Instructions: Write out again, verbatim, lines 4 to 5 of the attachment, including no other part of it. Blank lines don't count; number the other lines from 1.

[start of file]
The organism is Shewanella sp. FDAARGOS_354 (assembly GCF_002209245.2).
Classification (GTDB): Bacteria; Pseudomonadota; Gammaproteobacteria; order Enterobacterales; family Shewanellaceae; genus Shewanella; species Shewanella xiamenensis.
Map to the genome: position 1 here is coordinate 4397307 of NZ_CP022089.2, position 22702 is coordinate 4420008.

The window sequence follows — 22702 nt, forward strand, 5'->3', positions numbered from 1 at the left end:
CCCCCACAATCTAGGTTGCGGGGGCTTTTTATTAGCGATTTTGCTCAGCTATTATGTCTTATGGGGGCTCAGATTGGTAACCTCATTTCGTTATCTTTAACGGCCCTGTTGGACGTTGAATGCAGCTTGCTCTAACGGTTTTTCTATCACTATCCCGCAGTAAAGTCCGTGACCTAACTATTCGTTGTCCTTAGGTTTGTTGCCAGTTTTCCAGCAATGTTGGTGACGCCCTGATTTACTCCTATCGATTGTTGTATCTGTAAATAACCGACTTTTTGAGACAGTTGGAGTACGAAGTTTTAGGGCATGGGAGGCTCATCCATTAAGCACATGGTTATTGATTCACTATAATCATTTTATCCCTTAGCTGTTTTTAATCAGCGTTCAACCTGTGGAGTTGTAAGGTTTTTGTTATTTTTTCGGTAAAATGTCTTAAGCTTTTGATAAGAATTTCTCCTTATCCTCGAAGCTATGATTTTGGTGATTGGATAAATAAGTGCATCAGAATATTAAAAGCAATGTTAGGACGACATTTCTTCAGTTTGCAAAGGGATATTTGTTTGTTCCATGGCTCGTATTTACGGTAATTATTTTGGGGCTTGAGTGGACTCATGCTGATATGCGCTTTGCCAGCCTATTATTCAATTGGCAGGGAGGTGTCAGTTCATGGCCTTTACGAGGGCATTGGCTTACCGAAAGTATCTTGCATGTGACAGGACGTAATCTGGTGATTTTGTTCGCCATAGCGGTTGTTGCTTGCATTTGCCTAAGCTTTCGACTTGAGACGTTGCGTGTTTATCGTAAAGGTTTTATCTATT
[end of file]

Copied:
The window sequence follows — 22702 nt, forward strand, 5'->3', positions numbered from 1 at the left end:
CCCCCACAATCTAGGTTGCGGGGGCTTTTTATTAGCGATTTTGCTCAGCTATTATGTCTTATGGGGGCTCAGATTGGTAACCTCATTTCGTTATCTTTAACGGCCCTGTTGGACGTTGAATGCAGCTTGCTCTAACGGTTTTTCTATCACTATCCCGCAGTAAAGTCCGTGACCTAACTATTCGTTGTCCTTAGGTTTGTTGCCAGTTTTCCAGCAATGTTGGTGACGCCCTGATTTACTCCTATCGATTGTTGTATCTGTAAATAACCGACTTTTTGAGACAGTTGGAGTACGAAGTTTTAGGGCATGGGAGGCTCATCCATTAAGCACATGGTTATTGATTCACTATAATCATTTTATCCCTTAGCTGTTTTTAATCAGCGTTCAACCTGTGGAGTTGTAAGGTTTTTGTTATTTTTTCGGTAAAATGTCTTAAGCTTTTGATAAGAATTTCTCCTTATCCTCGAAGCTATGATTTTGGTGATTGGATAAATAAGTGCATCAGAATATTAAAAGCAATGTTAGGACGACATTTCTTCAGTTTGCAAAGGGATATTTGTTTGTTCCATGGCTCGTATTTACGGTAATTATTTTGGGGCTTGAGTGGACTCATGCTGATATGCGCTTTGCCAGCCTATTATTCAATTGGCAGGGAGGTGTCAGTTCATGGCCTTTACGAGGGCATTGGCTTACCGAAAGTATCTTGCATGTGACAGGACGTAATCTGGTGATTTTGTTCGCCATAGCGGTTGTTGCTTGCATTTGCCTAAGCTTTCGACTTGAGACGTTGCGTGTTTATCGTAAAGGTTTTATCTATT